The first major shellacking The Beatles ever took from both critics and the public, Magical Mystery Tour has survived over the decades primarily because it was, in fact, made by The Beatles. When the 53-minute television special originally aired (in black-and-white) on the BBC on Boxing Day, December 26, 1967, it was generally dismissed as an indulgent, incoherent mess. That it is, but it’s also not without fun moments.
Magical Mystery Tour works best as a showcase for the six then-new songs The Beatles recorded for its soundtrack. They’re presented throughout the film basically in the form of music videos. Most of them aren’t very visually interesting, but “I Am the Walrus” is the creatively staged exception and the highlight of the entire film. The segment for “The Fool on the Hill” is a bit too literal, with Paul McCartney standing (and sometimes spinning around) on a hill. “Blue Jay Way” is little more than George Harrison sitting on the ground pretending to play a keyboard drawn in chalk. The big production number, “Your Mother Should Know,” is actually pretty funny and another standout.
As for the non-musical segments, they range from the bizarre to the banal. Whatever story the film has can be summed up pretty simply. A bunch of people, including the four Beatles, buy tickets for a bus tour across the English countryside. Thanks to five mischievous magicians (played by the four Beatles and their road manager Mal Evans) apparently casting spells on the tour, surreal events occur to the passengers. For instance, Ringo Starr’s nagging Aunt Jessie (Jessie Robins) suddenly falls in love with the peculiar Mr. Bloodvessel (Ivor Cutler) for no reason at all. At another point, Aunt Jessie is served piles of disgusting spaghetti by John Lennon. Late in the film, Neil Innes’ Bonzo Dog Doo-Dah Band performs “Death Cab for Cutie” alongside a female stripper (censored, for the sake of television broadcast standards). The film is a series of random incidents, some more interesting than others.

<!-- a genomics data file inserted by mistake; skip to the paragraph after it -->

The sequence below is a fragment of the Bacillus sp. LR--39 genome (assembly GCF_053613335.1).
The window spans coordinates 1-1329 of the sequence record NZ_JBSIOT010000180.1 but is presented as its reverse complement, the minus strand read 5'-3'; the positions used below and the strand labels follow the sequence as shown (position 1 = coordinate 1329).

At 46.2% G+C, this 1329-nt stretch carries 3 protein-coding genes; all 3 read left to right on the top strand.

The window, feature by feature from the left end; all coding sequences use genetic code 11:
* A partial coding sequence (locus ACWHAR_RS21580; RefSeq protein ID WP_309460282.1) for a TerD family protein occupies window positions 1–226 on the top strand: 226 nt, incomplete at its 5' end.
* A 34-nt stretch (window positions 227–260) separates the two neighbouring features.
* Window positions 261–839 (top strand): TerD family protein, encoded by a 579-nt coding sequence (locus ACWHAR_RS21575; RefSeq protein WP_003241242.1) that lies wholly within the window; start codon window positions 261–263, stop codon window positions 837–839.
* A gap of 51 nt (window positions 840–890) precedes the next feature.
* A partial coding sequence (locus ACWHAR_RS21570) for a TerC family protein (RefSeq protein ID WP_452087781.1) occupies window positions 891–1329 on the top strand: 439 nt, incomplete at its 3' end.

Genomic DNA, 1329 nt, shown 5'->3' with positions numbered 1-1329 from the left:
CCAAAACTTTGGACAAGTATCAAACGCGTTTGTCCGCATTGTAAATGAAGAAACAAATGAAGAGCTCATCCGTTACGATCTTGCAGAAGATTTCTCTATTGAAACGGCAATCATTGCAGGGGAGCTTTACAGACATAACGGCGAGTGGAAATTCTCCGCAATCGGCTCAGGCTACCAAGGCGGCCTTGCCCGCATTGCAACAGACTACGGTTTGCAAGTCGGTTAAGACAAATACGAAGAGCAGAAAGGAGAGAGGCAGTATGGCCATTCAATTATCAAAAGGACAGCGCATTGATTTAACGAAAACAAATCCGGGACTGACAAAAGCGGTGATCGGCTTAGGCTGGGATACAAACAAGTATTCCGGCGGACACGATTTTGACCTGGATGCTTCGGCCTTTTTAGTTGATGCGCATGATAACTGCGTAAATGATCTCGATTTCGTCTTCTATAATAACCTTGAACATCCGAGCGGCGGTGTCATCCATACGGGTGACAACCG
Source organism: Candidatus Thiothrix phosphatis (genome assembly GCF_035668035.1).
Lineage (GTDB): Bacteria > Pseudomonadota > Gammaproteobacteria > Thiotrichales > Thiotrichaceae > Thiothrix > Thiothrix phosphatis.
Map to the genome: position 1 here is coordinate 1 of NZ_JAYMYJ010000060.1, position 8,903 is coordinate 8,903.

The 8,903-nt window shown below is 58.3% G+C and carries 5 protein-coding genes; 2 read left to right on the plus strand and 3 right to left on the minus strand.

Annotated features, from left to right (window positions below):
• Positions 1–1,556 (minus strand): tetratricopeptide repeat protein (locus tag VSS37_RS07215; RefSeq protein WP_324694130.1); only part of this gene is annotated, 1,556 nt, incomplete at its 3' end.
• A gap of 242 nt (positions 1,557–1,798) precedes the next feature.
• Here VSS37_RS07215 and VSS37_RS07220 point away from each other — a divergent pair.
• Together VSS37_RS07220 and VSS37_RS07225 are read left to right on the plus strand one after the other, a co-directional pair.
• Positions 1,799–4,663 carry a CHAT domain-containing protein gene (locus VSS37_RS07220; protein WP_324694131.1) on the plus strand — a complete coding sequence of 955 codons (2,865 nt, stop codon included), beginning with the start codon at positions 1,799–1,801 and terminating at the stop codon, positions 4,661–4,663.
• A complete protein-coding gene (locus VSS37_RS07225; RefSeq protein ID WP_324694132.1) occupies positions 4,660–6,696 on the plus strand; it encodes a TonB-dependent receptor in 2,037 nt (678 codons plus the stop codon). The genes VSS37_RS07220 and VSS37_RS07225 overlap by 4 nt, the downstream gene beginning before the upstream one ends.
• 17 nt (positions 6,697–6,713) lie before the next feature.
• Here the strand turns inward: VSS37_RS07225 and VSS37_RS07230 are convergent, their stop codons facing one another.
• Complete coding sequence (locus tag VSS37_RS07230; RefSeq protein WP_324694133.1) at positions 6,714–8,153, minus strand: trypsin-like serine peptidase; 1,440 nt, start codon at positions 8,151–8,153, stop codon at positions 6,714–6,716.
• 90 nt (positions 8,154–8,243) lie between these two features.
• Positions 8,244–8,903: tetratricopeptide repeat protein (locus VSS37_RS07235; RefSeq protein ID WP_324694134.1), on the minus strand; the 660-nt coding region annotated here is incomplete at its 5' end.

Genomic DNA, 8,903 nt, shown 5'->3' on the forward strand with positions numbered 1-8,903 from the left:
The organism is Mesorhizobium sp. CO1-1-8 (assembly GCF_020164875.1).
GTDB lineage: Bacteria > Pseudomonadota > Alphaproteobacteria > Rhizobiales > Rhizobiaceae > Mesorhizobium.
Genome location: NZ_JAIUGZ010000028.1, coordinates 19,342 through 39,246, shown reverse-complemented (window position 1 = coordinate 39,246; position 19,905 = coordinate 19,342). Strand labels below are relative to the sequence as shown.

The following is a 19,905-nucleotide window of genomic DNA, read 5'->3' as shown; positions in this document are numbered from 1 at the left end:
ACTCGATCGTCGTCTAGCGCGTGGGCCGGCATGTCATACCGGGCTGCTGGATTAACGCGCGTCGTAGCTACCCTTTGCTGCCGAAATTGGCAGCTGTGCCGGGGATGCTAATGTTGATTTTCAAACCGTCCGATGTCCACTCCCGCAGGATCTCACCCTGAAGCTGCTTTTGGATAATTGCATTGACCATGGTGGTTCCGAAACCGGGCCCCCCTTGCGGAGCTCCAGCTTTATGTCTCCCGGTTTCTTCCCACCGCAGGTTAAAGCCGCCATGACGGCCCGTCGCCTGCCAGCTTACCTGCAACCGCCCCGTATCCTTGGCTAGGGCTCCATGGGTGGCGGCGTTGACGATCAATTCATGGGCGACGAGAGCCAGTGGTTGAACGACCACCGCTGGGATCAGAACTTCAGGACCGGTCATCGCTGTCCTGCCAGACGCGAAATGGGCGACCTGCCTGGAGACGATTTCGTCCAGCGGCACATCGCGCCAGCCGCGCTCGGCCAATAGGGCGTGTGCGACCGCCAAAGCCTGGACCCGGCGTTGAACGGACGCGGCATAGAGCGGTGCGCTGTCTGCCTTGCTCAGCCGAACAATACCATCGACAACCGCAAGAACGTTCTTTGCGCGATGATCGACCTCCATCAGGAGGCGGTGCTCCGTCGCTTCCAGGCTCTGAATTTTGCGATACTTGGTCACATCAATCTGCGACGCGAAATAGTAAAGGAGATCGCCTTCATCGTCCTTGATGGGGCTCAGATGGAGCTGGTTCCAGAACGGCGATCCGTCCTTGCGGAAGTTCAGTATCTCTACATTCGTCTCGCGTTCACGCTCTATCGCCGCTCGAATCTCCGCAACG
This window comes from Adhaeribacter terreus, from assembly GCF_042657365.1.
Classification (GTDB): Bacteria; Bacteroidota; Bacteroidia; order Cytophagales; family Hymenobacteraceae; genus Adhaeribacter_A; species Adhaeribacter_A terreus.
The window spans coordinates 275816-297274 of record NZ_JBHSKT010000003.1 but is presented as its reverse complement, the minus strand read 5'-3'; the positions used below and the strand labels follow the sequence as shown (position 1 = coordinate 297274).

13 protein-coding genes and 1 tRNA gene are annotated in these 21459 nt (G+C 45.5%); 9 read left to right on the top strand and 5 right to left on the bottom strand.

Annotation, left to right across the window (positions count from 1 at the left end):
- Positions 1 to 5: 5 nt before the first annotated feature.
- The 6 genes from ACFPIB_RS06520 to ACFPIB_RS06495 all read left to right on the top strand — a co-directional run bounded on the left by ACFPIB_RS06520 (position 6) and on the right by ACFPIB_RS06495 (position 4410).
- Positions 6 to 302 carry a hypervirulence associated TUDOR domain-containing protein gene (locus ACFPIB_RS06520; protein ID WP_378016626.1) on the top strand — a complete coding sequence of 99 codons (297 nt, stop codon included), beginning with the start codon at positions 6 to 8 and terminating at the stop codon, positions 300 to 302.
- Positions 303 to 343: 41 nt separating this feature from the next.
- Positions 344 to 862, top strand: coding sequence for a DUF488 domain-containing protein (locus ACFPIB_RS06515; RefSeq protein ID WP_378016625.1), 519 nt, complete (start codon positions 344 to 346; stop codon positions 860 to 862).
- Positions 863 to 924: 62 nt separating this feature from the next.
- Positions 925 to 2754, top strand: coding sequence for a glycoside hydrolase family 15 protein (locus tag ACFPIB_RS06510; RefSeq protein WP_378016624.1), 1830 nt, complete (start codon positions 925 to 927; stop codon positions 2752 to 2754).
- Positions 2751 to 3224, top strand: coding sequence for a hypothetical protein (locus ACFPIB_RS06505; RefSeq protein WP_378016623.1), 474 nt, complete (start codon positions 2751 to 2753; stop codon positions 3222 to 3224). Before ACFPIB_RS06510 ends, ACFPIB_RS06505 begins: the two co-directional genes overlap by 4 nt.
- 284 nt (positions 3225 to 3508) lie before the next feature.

Even for many Beatles fans, Magical Mystery Tour may be a patience trier. Had The Beatles, who self-directed the film, simply hired a screenwriter to improve the structure of the project, it might have turned out a little more compelling. Throughout the special features, we are told that there was no plan. The “script” was a sheet of paper with a circle drawn on it. The circle was divided into sections, each of which had a scene description written in it. In other words, by their own admission The Beatles had no idea what they were doing. Thankfully the producers of the Blu-ray had some good ideas about how to add value to the release, making it a must-have for Beatles fans.
The 1080i transfer, framed at 1.33:1 (the film’s original aspect ratio), is uneven to say the least. As evidenced by the additional credits at the very end, a whole bunch of people worked to improve the look of Magical Mystery Tour. The results are mostly positive, taking into consideration that this film has never looked very good. Sharpness is occasionally moderately impressive, but often the wider shots are a bit soft. Grain is also inconsistent, not only from scene to scene but sometimes from shot to shot. Colors, in general, are a bit washed out. I’m guessing whatever problems the picture exhibits were inherent in the source print. While not revelatory, this is still the best the film has looked on home video.